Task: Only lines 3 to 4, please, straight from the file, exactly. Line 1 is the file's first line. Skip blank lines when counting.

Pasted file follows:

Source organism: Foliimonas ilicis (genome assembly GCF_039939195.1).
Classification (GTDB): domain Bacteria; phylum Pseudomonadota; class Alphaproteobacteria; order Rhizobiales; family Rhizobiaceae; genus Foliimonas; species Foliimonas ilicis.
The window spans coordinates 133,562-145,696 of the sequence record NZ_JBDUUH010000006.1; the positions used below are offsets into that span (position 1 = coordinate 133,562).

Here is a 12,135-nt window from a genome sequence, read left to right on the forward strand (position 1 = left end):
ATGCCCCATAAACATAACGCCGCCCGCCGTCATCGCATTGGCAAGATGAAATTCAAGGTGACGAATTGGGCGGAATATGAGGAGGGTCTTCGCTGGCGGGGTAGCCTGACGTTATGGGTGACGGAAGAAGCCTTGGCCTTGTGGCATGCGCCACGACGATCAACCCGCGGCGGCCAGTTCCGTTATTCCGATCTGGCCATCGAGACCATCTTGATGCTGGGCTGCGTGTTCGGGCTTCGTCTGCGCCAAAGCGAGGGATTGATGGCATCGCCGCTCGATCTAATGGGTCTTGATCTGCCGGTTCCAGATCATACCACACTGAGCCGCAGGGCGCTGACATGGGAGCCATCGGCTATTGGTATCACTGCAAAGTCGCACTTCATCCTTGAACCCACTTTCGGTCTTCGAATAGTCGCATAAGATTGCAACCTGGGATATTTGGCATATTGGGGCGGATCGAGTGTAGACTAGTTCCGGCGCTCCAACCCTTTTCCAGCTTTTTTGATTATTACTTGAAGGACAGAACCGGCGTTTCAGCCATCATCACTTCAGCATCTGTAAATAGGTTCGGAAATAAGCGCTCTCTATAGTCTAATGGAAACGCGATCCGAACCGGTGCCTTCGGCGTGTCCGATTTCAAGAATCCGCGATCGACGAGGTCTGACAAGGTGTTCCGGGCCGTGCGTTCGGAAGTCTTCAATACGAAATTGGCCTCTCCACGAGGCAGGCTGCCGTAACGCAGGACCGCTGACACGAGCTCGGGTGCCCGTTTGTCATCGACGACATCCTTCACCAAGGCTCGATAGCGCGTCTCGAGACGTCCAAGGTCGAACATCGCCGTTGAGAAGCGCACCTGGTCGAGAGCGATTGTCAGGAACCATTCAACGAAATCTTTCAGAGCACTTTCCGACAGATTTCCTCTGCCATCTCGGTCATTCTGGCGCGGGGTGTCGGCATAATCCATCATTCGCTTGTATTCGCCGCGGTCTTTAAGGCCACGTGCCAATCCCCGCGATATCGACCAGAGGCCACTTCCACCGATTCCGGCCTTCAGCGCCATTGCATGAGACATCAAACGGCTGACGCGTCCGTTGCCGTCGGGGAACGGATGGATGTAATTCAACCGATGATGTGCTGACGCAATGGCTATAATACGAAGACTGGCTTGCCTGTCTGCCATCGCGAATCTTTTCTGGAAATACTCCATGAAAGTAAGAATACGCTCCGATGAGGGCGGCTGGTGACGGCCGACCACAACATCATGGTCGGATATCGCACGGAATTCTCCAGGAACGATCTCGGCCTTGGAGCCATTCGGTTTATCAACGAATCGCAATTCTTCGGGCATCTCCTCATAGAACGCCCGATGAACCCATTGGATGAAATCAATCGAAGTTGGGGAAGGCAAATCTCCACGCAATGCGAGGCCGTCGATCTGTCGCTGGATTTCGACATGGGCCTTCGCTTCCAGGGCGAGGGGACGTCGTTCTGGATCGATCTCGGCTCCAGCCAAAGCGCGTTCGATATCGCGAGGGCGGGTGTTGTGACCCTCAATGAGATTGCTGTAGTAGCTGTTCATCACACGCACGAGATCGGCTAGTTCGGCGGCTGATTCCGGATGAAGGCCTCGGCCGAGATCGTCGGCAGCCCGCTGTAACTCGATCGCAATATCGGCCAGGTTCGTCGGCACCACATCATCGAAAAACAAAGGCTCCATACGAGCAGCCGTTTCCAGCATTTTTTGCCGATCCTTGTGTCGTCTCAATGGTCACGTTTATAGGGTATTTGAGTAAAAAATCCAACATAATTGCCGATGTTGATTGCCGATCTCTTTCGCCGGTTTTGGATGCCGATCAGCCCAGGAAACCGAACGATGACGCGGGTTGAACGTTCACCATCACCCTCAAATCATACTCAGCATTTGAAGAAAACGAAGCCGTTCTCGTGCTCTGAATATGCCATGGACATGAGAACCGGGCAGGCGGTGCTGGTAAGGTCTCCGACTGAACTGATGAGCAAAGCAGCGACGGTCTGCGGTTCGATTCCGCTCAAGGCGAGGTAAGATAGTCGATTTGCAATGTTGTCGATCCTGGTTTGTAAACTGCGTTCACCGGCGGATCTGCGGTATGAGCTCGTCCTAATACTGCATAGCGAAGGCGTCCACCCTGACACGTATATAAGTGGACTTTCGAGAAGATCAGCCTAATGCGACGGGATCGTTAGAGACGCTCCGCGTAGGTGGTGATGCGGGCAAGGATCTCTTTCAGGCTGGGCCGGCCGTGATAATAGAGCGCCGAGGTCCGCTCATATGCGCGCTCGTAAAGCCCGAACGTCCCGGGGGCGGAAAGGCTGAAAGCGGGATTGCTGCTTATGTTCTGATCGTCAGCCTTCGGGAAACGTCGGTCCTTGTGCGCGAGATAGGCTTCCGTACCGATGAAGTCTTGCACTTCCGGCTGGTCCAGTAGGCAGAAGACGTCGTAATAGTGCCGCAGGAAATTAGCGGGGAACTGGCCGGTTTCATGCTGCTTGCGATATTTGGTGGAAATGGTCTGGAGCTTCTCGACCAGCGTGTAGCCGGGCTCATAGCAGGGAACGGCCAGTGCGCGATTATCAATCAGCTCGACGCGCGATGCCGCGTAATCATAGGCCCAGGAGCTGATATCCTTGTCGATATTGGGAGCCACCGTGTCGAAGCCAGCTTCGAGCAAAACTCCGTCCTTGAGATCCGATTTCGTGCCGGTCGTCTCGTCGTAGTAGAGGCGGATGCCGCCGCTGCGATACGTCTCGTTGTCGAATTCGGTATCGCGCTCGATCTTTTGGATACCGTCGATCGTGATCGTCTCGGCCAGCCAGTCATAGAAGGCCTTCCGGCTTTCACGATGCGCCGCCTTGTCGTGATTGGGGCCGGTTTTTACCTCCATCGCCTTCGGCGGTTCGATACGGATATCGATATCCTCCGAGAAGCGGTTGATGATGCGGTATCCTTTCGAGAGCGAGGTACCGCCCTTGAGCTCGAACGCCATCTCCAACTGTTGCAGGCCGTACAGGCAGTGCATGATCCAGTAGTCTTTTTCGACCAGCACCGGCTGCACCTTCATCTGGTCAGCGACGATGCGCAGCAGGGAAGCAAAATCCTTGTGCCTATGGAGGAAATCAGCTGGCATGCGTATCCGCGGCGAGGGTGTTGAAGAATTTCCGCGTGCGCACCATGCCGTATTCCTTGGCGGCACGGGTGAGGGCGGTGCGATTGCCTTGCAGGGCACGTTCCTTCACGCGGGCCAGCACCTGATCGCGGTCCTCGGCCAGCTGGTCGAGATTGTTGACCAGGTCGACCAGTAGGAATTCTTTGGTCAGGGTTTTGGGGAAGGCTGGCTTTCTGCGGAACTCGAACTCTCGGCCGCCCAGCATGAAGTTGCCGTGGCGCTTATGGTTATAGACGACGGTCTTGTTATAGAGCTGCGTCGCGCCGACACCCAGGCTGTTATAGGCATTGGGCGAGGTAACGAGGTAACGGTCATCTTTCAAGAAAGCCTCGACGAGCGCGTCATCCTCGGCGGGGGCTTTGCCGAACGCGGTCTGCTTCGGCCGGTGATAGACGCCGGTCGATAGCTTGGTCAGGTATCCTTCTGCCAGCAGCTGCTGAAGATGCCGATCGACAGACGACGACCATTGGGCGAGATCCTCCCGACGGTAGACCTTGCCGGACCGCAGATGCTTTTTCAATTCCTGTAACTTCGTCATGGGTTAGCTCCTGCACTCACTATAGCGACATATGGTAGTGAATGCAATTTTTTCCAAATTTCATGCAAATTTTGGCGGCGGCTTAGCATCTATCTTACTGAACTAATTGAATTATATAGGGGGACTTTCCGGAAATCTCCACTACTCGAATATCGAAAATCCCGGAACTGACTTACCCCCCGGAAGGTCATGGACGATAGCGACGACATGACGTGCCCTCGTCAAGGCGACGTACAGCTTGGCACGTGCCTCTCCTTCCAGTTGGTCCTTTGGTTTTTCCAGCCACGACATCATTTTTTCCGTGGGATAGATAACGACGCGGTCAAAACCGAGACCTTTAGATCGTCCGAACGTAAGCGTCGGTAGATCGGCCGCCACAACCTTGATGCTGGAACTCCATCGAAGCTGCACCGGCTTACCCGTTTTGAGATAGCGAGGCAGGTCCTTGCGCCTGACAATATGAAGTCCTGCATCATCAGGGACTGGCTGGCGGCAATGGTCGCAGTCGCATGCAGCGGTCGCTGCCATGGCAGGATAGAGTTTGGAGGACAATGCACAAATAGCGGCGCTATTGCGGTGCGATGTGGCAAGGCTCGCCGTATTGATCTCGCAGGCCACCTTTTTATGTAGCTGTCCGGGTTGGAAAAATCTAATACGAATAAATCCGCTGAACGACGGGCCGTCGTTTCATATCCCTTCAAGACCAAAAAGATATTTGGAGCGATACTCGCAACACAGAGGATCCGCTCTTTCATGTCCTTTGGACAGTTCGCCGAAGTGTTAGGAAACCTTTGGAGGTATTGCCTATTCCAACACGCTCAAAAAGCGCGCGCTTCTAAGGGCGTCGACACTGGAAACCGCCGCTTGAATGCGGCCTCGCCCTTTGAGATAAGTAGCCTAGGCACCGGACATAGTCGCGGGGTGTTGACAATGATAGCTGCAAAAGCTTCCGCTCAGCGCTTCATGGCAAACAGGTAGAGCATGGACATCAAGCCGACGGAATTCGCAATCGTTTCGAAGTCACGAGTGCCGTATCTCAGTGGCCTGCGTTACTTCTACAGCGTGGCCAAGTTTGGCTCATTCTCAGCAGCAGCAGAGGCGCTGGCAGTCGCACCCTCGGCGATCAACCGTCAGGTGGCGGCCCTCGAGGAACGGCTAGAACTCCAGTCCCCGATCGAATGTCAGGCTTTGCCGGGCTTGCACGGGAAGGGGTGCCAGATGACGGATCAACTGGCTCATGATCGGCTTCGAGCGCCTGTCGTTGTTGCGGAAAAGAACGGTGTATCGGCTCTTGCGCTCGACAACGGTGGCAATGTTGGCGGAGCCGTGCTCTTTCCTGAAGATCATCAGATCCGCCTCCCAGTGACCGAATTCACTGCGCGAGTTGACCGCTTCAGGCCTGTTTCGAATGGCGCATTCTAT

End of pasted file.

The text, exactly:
The window spans coordinates 133,562-145,696 of the sequence record NZ_JBDUUH010000006.1; the positions used below are offsets into that span (position 1 = coordinate 133,562).

Here is a 12,135-nt window from a genome sequence, read left to right on the forward strand (position 1 = left end):